In my last post, I described how network visualization represents the beginnings of a method that will allow us to read between the written playtext and the theatrical performance. Its digital method focuses our critical gaze on the exchange between the words and bodies that work together to define Shakespearean performance by transmuting the words of the playtext into character relationships in space. We will compare the network graphs with the language of the playtexts and with still images from performances, to substantiate our claims at three levels of analysis. Using the network visualizations, we aim to address a pressing question in the digital humanities today: can computational methods can teach us something new about literary texts, or do algorithms and visualizations simply confirm readings, arguments, and theories we already know well. The promise of the network method lies precisely in offering to critics a new vantage point that would otherwise not be possible through a conventional reading of the text. The network allows us to rethink one of the oldest stories in Shakespeare criticism and pedagogy, what we will call the social disorder hypothesis. Since A.C. Bradley influentially defined the essence of Shakespearean tragedy as “division of spirit involving conflict and waste,” and not the ultimate reconciliation or renewal suggested by Hegel, generations of critics to the present have described the tragic nature of Hamlet in terms of thanatos: confusion, destruction, and violence that violates natural law, ethics, and social order. Readers of the comedies have developed a parallel hypothesis on social disorder in accounts of the carnivalesque. Drawing inspiration from the work of Mikhail Bakhtin in Rabelais and his World, a long tradition of critics has focused on the inversions and disorderings of political and sexual hierarchies opened up in the chaos of Shakespeare’s comedies. In this story told about Shakespeare, the tragedies and comedies draw their power and enduring interest from the subversive representation of social disorder. For the sake of space, the present argument focuses on Shakespeare’s tragedies, and acknowledges that the comedies and histories require further analysis.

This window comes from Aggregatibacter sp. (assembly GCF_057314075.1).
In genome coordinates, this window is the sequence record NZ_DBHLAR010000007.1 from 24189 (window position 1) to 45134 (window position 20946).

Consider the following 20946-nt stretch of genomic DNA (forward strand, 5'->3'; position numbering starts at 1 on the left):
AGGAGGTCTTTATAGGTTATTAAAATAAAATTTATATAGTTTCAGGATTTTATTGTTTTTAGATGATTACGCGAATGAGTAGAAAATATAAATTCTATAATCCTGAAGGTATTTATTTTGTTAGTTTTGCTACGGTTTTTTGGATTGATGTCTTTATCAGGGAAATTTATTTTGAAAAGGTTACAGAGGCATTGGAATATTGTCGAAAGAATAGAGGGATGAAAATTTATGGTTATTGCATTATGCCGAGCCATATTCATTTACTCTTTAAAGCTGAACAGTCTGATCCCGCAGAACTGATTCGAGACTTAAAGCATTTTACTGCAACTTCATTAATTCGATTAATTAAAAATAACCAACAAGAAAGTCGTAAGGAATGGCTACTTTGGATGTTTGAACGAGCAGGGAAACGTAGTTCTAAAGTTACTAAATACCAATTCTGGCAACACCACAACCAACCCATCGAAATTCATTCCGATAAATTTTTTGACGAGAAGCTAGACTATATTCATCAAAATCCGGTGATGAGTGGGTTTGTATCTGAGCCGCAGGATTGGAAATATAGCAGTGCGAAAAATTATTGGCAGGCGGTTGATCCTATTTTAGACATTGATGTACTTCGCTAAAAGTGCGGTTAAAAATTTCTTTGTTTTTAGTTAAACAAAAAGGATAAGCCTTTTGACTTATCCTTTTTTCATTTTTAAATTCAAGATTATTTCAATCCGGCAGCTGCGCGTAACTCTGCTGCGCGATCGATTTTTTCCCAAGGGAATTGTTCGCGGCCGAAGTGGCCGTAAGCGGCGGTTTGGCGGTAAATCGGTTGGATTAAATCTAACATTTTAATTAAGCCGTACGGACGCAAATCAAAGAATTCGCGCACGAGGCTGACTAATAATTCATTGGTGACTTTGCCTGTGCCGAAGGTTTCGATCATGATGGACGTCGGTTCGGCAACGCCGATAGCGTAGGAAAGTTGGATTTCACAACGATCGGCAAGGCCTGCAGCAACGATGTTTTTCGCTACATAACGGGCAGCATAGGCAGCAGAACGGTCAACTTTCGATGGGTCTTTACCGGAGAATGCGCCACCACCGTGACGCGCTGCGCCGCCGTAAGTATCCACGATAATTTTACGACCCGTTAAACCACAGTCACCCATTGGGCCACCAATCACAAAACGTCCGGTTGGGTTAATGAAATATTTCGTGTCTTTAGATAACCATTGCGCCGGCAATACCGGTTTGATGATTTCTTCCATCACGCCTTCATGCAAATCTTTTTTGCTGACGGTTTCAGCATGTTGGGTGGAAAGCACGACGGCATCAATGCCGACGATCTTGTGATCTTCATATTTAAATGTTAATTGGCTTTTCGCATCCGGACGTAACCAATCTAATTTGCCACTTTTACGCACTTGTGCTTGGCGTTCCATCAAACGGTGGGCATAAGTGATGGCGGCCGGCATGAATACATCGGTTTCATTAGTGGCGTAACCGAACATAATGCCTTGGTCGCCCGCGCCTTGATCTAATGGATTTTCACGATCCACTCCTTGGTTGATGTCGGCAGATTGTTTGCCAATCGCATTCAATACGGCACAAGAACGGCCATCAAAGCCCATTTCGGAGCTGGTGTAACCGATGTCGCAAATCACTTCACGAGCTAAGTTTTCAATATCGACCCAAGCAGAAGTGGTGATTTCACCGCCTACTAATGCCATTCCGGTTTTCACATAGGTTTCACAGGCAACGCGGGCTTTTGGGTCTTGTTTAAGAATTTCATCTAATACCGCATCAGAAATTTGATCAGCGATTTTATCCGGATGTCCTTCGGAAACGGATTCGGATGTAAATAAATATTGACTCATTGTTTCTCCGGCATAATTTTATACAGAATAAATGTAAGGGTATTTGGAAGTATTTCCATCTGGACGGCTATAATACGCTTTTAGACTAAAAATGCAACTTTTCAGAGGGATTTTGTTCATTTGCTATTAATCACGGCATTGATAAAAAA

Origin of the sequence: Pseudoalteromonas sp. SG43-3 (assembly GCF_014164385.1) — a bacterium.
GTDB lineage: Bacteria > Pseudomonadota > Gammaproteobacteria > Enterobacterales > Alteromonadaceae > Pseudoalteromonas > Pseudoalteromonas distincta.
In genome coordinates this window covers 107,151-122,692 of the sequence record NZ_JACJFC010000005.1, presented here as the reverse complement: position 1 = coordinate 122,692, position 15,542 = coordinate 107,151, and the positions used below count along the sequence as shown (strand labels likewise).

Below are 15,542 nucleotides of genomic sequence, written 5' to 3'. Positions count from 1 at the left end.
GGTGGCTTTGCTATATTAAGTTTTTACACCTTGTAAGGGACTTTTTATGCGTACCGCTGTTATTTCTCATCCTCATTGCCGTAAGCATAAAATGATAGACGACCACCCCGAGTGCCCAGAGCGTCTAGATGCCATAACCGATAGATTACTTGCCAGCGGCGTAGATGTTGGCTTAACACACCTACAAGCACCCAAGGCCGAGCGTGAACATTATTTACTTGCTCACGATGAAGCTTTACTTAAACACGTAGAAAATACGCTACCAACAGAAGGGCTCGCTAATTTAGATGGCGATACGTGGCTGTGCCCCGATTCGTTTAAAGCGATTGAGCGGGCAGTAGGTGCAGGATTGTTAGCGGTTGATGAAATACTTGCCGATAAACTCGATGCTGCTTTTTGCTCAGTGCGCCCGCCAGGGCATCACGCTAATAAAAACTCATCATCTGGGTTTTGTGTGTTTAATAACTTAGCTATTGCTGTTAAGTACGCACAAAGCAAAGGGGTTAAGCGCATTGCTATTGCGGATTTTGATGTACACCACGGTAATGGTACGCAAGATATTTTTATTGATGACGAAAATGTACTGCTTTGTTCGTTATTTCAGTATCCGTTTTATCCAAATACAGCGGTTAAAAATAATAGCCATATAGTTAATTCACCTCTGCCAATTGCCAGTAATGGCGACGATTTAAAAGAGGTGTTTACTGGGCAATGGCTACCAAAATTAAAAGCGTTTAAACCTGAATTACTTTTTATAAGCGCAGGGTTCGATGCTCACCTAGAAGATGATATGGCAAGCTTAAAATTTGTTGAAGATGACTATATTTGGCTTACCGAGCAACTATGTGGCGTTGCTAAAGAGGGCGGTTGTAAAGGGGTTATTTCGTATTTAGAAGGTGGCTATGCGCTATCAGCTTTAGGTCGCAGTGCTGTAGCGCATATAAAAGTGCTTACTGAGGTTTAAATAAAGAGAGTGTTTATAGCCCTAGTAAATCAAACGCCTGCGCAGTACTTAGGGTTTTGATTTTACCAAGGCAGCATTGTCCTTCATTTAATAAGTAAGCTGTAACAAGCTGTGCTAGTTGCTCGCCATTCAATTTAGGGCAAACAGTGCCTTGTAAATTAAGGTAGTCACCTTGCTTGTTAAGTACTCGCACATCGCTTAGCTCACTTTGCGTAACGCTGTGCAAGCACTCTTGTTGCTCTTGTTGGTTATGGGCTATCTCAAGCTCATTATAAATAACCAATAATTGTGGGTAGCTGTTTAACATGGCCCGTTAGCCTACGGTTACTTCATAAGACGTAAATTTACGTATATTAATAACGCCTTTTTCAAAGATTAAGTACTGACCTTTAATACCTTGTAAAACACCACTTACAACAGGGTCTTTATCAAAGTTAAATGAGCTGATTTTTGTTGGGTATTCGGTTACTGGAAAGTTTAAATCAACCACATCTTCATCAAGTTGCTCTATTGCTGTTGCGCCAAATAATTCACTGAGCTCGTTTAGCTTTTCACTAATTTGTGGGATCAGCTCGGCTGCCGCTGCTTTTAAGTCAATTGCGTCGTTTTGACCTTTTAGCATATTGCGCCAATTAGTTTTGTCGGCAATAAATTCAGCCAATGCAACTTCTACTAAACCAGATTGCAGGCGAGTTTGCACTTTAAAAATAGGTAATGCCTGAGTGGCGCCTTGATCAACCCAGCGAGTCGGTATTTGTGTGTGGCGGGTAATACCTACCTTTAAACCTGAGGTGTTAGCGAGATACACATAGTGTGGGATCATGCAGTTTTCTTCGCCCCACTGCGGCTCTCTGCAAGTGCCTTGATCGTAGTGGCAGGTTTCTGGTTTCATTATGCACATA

This canonical account of Shakespearean drama as a fictional space for the eruption of disorder severing social bonds and overthrowing political hierarchies certainly holds true at the level of plot, and Act 5, Scene 2 of Hamlet is one of the most striking examples of this. However, the critical vocabulary of entropy and chaos – incoherence, conflict, waste, violence, destruction, scattering and disproportion – used describe tragic plot as the unraveling of society and the destruction of human bonds, fails to capture the dramatic technique required in a performance to represent this “scattering” of the social on stage. The network in Figure 1 demonstrates that scenes of a tragic “scattering” disorder and the most disruptive and violent severing of social bonds are precisely the moments where the closest connections between characters are made, and the densest concatenation of network links exists.